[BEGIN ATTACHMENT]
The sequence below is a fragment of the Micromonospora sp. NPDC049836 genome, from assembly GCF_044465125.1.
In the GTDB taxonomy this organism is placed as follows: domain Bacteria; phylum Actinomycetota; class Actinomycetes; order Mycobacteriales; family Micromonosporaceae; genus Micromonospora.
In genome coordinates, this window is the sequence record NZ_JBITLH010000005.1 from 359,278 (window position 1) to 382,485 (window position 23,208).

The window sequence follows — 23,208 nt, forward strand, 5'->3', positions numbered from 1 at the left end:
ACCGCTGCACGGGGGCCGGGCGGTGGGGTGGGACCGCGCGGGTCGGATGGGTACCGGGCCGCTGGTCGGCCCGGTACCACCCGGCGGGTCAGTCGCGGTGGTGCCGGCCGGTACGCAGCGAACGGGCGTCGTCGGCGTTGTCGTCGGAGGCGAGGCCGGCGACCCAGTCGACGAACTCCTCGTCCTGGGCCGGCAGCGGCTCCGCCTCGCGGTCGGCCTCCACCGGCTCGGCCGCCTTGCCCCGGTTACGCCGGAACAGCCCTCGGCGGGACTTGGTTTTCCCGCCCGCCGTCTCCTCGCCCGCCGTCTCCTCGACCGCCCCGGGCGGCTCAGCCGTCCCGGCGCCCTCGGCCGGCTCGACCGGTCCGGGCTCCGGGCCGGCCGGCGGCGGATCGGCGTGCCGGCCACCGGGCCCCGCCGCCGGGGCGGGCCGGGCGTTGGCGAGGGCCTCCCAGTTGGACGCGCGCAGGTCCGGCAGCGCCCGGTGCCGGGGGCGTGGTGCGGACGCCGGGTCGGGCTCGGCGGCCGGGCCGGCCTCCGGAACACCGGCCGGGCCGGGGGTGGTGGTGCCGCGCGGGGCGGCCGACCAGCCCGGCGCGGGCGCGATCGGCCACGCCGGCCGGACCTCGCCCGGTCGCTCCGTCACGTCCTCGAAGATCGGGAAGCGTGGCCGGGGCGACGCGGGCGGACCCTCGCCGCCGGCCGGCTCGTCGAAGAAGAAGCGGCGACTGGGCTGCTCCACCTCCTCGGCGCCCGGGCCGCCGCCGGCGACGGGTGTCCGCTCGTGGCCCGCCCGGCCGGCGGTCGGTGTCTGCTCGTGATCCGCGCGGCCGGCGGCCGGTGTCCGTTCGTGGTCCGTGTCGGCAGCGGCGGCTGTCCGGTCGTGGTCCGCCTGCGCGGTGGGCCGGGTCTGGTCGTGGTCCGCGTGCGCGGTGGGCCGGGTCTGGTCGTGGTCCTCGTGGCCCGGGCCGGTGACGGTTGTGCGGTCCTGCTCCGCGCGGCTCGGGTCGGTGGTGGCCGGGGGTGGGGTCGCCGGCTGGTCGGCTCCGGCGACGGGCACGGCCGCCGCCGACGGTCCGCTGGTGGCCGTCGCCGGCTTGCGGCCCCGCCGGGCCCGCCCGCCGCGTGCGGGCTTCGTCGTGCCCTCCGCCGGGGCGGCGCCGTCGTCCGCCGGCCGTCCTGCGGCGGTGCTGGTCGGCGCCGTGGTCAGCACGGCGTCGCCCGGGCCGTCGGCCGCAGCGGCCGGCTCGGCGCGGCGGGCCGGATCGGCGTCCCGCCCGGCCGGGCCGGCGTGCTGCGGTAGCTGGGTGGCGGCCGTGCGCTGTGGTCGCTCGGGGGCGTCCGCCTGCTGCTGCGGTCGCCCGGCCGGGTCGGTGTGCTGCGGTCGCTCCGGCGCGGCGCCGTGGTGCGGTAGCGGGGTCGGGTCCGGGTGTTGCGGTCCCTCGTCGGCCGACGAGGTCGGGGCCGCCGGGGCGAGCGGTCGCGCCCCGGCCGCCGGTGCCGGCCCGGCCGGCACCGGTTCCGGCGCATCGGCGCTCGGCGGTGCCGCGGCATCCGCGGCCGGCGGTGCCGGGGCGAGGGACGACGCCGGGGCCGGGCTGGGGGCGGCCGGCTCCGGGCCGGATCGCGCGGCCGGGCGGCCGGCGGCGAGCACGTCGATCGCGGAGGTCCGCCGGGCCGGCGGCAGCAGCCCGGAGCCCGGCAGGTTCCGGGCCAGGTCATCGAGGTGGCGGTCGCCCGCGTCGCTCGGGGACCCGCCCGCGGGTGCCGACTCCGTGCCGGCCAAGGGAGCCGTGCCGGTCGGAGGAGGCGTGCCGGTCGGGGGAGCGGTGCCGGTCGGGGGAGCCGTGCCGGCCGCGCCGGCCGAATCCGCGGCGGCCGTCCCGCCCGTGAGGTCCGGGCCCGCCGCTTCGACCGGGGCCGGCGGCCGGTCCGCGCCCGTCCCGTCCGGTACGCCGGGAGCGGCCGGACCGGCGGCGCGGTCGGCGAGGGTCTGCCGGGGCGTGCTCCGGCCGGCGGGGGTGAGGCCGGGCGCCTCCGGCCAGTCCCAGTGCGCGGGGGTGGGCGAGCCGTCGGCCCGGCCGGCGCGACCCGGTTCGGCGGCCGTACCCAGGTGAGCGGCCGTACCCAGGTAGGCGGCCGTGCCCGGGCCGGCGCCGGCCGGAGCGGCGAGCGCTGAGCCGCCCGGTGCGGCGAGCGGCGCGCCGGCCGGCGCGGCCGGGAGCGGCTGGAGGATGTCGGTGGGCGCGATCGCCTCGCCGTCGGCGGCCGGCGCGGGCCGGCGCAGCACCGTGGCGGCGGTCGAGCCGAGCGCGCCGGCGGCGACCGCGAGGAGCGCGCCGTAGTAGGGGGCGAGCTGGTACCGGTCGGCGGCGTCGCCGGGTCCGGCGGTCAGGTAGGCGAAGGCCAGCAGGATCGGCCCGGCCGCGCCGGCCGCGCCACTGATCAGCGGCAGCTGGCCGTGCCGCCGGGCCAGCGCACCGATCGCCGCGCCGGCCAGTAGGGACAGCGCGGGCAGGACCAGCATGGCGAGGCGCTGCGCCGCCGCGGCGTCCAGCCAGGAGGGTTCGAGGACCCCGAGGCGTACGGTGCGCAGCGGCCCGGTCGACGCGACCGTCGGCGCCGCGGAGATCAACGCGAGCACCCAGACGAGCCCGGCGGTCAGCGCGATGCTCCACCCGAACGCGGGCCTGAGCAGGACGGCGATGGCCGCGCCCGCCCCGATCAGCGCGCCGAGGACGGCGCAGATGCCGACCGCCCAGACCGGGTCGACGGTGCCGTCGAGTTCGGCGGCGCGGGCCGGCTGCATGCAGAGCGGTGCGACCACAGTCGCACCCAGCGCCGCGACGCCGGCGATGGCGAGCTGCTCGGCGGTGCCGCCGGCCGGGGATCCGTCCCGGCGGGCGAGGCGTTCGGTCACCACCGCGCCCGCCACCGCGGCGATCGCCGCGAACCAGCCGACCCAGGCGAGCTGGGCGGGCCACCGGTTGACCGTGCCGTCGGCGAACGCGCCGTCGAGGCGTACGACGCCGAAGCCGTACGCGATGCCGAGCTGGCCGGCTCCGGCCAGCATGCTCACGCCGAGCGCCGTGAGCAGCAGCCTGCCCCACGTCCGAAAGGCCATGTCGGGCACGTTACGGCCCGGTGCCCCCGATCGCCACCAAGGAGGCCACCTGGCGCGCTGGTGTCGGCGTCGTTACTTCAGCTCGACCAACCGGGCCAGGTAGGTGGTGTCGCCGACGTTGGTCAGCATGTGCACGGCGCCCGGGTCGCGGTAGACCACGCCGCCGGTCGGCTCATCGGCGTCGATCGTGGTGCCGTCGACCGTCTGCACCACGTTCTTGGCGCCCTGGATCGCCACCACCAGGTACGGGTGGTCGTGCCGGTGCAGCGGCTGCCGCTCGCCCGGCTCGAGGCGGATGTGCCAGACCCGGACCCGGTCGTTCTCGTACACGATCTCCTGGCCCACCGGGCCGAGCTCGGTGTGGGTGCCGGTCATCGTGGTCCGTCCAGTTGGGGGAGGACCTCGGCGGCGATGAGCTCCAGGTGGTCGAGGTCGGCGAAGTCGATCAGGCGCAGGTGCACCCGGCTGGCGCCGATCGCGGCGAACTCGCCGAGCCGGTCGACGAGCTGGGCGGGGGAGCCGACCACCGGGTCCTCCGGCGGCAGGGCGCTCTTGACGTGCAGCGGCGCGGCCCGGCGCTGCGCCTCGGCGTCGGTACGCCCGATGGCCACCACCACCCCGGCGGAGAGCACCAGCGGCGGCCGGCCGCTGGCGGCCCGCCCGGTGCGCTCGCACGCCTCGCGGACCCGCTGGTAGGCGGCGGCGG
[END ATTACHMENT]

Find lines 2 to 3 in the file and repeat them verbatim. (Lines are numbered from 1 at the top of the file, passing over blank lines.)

In the GTDB taxonomy this organism is placed as follows: domain Bacteria; phylum Actinomycetota; class Actinomycetes; order Mycobacteriales; family Micromonosporaceae; genus Micromonospora.
In genome coordinates, this window is the sequence record NZ_JBITLH010000005.1 from 359,278 (window position 1) to 382,485 (window position 23,208).